Kevin G. Bethune is the founder of the aptly named dreams • design + life, a consultancy based in Southern California that explores innovative experience through multidisciplinary collaboration. But enough of the buzz (SEO) words. Bethune’s years of experience in various business and design disciplines (he designed Air Jordan shoes for Nike, redesigned nuclear reactors as a mechanical engineer for Westinghouse, earned an elite MBA and joined Nike as a business planner) led him to author one of the most compelling and engaging, inspirational and aspirational volumes of these fluid and uncertain times.
Bethune’s book Reimagining Design: Unlocking Strategic Innovation (part of the Simplicity, Design, Technology, Business, Life series edited by John Maeda for MIT Press) is a guide to the future(s) of design. It is built on the foundation of a professional memoir and soars from there. I found much to learn from Bethune, indeed too much for this brief intro (order the book here). So, instead of summarizing the book, I have asked Bethune to discuss some hot-button concerns of this broadly reaching yet continually evolving essential profession.
Whether you identify as a graphic, industrial, product, strategy, service or whatever designer, Bethune’s Reimaginings are as essential as the industry’s many fields. As I said, there is much to learn from him.
I was raised in a personal and professional environment mostly characterized as a meritocracy. But at this late date I feel more and more that my assumption of merit and opportunity have been a fool’s paradise. The idea that the future invariably leads to progress and progress is a priori positive is flawed. I’ve witnessed and have lived through a generation that has been duped by a selective American Dream. Kevin, answer this: Do I suffer from a case of overblown pessimism or am I a realist?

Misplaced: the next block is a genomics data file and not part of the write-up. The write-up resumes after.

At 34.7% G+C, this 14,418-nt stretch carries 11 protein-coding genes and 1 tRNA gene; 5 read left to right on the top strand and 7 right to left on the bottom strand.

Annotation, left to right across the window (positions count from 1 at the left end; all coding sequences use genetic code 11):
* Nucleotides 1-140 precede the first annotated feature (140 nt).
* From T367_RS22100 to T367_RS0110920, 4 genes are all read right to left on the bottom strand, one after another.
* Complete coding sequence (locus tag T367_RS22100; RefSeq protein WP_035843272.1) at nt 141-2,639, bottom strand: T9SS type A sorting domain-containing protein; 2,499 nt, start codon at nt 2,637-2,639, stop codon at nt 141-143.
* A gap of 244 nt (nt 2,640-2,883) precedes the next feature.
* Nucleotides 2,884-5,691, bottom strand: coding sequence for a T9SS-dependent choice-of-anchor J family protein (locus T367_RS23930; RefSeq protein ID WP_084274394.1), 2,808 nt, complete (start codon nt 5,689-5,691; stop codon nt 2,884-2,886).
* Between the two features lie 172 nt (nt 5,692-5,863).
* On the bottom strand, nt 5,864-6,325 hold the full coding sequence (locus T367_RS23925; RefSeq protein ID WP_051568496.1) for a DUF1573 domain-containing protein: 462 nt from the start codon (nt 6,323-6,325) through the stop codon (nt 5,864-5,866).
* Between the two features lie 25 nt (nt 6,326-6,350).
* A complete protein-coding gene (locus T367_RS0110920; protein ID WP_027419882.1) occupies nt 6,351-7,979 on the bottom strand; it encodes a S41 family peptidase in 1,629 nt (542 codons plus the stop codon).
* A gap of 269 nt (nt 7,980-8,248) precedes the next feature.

Definitely a realist. I think we are in a time where we are all forced to ask some hard questions and challenge previously held beliefs. The pace of change has quickened and the last two years have definitely revealed that things break when our models prove unsustainable, unethical, and feed into systemic imbalance. Within our own personal and professional lived experiences, we may have felt that meritocracy was the measuring stick, but now we see the variables of subjective bias, racism, power and privilege playing a serious role. We need to bravely lean into these conversations. It makes me think of Mellody Hobson on the subject of race—she encouraged us to be “color brave” versus color blind in her TED talk from 2014. We have to discuss and learn from each other to shape a better future together.
To that point, you write about microaggressions (this term has much currency now): “As I journeyed forward, I learned to ask questions of senior leaders to help develop my strategic intuition. I had people scowl at me for having the audacity to network with folks above my pay grade when they would applaud others for doing the same. … By sheer existence, I was a threat. … Why was I implicitly being told to ‘know my place’ and stick with the status quo?” Did you know before entering the design profession that a racial and class hierarchy existed? How did you reconcile that with what you wanted to accomplish as a designer?
Upon reflecting across my different polymath experiences, I really began to feel this when I transitioned from engineer to businessperson. I had just completed my MBA, and I really felt that hierarchy and overt specialization as I navigated into my first business planning roles. As I leveraged my engineering and business expertise to transition into more product-driven operational roles, that phenomenon continued.